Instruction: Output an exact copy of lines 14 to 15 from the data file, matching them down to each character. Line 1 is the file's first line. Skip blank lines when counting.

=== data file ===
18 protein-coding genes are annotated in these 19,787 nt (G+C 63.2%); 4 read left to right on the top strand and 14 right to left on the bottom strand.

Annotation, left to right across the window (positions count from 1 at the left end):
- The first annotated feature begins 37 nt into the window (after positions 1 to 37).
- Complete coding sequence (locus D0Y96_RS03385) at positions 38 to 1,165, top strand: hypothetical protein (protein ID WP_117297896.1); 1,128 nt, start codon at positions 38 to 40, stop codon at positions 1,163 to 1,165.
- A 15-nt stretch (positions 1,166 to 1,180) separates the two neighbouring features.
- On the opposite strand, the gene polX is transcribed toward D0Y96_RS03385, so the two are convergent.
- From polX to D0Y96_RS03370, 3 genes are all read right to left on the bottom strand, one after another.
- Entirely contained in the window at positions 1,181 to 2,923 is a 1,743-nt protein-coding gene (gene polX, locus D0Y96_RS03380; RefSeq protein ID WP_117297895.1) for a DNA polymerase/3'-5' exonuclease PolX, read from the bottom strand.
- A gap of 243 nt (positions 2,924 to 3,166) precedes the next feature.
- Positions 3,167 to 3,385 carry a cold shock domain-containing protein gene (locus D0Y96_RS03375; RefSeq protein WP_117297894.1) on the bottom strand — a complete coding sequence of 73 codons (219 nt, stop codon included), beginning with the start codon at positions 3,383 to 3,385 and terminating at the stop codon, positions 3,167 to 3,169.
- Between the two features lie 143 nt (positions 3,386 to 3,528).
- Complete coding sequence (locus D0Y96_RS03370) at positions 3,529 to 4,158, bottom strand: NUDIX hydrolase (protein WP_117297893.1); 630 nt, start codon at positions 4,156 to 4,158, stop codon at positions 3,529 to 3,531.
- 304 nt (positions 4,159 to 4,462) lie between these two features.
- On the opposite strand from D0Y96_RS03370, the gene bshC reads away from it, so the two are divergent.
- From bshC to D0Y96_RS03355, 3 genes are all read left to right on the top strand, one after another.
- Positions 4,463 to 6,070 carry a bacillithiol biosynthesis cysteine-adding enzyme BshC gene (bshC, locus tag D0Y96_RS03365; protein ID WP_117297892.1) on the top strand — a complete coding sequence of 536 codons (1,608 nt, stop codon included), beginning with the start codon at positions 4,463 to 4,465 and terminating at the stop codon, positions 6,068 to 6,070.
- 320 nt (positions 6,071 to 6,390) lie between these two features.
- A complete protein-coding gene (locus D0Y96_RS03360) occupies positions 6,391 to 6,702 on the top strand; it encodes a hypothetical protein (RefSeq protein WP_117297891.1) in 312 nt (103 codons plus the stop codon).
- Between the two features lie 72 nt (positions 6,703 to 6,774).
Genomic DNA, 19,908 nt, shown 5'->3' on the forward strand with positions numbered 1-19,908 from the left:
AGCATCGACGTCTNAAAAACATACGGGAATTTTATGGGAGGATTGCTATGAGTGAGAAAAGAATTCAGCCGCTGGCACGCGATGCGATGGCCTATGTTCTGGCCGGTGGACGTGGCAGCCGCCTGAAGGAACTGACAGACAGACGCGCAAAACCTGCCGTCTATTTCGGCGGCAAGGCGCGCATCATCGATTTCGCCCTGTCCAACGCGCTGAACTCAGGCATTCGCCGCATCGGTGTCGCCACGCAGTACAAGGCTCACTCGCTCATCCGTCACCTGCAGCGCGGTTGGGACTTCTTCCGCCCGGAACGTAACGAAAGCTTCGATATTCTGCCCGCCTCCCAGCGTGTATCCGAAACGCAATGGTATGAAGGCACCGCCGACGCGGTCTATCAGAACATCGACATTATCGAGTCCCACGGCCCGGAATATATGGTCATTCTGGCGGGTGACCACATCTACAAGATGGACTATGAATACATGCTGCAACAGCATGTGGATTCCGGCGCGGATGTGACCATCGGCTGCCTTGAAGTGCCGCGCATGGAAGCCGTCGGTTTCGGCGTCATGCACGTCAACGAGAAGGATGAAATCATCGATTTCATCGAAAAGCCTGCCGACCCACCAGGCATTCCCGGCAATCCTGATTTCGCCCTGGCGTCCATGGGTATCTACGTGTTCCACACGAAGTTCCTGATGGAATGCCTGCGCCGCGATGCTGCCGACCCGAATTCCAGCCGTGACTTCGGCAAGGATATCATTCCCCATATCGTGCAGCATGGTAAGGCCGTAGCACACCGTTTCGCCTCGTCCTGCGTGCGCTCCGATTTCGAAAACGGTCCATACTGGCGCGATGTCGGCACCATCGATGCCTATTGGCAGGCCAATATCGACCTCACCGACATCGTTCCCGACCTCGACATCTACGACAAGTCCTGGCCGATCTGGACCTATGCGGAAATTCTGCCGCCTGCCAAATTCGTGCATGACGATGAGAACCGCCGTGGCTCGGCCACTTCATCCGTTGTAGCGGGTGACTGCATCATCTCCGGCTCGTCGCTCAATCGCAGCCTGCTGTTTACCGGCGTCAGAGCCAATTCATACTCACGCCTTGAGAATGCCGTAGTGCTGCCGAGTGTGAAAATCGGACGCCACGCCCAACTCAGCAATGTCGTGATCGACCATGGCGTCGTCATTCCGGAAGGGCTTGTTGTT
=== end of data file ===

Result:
- On the opposite strand from D0Y96_RS03370, the gene bshC reads away from it, so the two are divergent.
- From bshC to D0Y96_RS03355, 3 genes are all read left to right on the top strand, one after another.